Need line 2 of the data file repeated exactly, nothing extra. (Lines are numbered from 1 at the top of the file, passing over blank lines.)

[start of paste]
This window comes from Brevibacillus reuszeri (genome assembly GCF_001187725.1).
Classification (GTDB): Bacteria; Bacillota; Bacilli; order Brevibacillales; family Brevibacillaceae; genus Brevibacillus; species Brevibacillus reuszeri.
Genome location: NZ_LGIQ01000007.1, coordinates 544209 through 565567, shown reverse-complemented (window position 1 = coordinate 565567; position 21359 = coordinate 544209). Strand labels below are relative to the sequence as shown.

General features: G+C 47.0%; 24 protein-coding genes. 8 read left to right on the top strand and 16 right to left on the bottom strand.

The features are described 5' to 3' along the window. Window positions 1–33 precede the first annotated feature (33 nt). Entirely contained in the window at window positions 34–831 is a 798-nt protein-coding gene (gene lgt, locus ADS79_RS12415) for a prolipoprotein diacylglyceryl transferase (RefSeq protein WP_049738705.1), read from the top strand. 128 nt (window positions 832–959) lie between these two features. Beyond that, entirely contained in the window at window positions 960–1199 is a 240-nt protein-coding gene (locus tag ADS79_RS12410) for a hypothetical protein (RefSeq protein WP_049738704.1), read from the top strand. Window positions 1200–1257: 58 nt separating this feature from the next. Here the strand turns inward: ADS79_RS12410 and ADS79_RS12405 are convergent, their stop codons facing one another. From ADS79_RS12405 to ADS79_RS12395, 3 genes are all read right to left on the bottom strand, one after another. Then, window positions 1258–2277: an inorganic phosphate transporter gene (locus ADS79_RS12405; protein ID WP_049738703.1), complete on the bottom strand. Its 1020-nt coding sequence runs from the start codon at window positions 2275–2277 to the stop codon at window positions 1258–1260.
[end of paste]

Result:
Classification (GTDB): Bacteria; Bacillota; Bacilli; order Brevibacillales; family Brevibacillaceae; genus Brevibacillus; species Brevibacillus reuszeri.